Eliquis Recall Over Mislabeling Prompts Dosage Concerns

Eliquis Recall Over Mislabeling Prompts Dosage Concerns

Bristol-Myers Squibb has issued a voluntary recall relating to Eliquis, the company’s blockbuster blood-thinning drug. The lot in question has been recalled due to an incorrectly printed label stating the package contains 5 mg tablets. Its actual content is half that quantity. 

The recall details cover a lot that was distributed to wholesalers and retailers back in February. No injuries or negative health events have been recorded as yet, but the consequences of underdosing this medication are significant enough that Bristol-Myers Squibbs chose to formally pull back the mislabeled product.

Specifically, the risks associated with a lower-than-intended dosage come in the form of blood clots that continue to form, despite the patient believing they have taken the prescribed amount.

Over an extended period, this insufficient quantity could result in stroke and death.

While the recall is primarily aimed at distributors so that the mislabeled drug can be picked up before it gets into the hands of those taking Eliquis, the information campaign extends to make patients aware of the problem. If you take this drug, be sure to check the pills before you take them. Compare the images below to confirm whether you are taking the 2.5 mg pill, which is yellow and round, or the higher dosage of 5 mg, where the pill is pink and oval-shaped.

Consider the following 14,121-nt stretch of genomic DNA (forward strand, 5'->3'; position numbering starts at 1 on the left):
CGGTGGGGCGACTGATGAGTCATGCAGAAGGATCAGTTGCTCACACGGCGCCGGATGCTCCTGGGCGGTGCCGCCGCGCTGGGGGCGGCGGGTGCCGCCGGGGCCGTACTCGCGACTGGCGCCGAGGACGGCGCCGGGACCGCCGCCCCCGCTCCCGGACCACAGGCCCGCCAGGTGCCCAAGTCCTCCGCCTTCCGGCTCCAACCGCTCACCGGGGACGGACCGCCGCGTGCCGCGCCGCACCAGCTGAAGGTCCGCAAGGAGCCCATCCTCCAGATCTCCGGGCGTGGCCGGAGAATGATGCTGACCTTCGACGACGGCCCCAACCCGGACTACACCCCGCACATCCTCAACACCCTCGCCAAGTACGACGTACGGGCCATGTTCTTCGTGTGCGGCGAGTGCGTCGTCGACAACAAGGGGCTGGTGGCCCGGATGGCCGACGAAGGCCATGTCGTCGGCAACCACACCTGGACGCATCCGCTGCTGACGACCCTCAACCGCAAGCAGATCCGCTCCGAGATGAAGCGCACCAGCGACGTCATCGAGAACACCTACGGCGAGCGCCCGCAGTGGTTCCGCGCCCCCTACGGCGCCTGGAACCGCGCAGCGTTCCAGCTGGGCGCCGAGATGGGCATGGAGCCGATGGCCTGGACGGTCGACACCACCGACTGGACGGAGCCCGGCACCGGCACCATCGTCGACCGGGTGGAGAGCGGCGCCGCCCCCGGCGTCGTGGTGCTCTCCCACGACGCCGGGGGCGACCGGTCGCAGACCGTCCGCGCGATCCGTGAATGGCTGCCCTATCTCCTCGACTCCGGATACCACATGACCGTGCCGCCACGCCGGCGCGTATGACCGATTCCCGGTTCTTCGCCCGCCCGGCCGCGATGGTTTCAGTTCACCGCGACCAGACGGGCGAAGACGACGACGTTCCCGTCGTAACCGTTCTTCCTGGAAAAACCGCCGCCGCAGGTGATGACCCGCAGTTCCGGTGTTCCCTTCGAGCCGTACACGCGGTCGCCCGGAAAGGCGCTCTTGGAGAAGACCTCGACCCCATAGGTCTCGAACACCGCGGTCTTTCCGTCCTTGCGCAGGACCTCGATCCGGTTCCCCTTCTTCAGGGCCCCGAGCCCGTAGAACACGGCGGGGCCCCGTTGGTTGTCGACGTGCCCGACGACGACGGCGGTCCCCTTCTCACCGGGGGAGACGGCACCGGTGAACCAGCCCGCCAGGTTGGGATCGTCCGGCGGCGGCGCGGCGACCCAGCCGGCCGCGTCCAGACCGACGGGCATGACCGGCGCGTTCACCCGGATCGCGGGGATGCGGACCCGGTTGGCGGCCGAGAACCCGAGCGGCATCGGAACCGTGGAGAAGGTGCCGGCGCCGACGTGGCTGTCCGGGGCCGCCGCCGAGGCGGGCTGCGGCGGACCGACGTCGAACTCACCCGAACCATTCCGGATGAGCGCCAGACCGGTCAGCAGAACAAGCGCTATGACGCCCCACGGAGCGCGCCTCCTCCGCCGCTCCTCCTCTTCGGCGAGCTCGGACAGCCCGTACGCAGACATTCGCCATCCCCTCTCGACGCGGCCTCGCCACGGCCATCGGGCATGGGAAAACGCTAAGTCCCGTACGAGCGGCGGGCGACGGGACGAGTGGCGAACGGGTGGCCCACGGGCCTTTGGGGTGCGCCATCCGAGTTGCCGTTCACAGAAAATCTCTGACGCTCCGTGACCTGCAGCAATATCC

Eliquis-recall-mislabeling

Deep vein thrombosis (DVT) is a common complaint of patients who are prescribed Eliquis. For these patients, underdosing is a limited concern as the symptoms can usually be reversed by treatment.

Patients with atrial fibrillation complaints are most at risk from the increased potential for blood clots to form. The same is true for people taking the drug to treat complaints in the legs and lungs, as well as patients who have recently undergone hip or knee surgery.

As with all recalls and safety alerts, education is key. The chance of the mislabeled lot getting into the hands of patients who are not made aware of the risk is unlikely, but safety and awareness must come first.

Underdosing a drug can be almost as damaging as overdosing in certain circumstances. If a drug is being prescribed to aggressively hold back a potentially life-threatening health condition, receiving too little of it elevates the risk of that condition developing.

This is why even a small Eliquis recall is a major announcement and should be immediately recognized by any patient taking the drug.

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